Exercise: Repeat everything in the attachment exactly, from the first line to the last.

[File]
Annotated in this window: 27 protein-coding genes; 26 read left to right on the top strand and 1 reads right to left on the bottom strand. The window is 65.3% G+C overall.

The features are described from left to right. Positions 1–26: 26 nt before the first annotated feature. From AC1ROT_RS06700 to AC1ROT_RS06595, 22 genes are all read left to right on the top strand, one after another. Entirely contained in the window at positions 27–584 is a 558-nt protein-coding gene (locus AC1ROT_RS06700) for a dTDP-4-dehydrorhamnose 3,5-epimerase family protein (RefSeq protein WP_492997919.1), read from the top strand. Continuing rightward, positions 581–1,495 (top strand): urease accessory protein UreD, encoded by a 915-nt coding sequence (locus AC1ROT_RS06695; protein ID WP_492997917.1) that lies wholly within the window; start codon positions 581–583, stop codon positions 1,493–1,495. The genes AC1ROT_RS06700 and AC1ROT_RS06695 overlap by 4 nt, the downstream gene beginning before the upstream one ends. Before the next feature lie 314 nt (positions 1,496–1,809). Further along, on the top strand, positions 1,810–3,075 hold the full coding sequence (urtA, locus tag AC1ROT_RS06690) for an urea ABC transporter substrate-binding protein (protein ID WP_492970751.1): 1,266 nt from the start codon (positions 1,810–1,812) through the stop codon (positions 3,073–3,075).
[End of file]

Annotated in this window: 27 protein-coding genes; 26 read left to right on the top strand and 1 reads right to left on the bottom strand. The window is 65.3% G+C overall.

The features are described from left to right. Positions 1–26: 26 nt before the first annotated feature. From AC1ROT_RS06700 to AC1ROT_RS06595, 22 genes are all read left to right on the top strand, one after another. Entirely contained in the window at positions 27–584 is a 558-nt protein-coding gene (locus AC1ROT_RS06700) for a dTDP-4-dehydrorhamnose 3,5-epimerase family protein (RefSeq protein WP_492997919.1), read from the top strand. Continuing rightward, positions 581–1,495 (top strand): urease accessory protein UreD, encoded by a 915-nt coding sequence (locus AC1ROT_RS06695; protein ID WP_492997917.1) that lies wholly within the window; start codon positions 581–583, stop codon positions 1,493–1,495. The genes AC1ROT_RS06700 and AC1ROT_RS06695 overlap by 4 nt, the downstream gene beginning before the upstream one ends. Before the next feature lie 314 nt (positions 1,496–1,809). Further along, on the top strand, positions 1,810–3,075 hold the full coding sequence (urtA, locus tag AC1ROT_RS06690) for an urea ABC transporter substrate-binding protein (protein ID WP_492970751.1): 1,266 nt from the start codon (positions 1,810–1,812) through the stop codon (positions 3,073–3,075).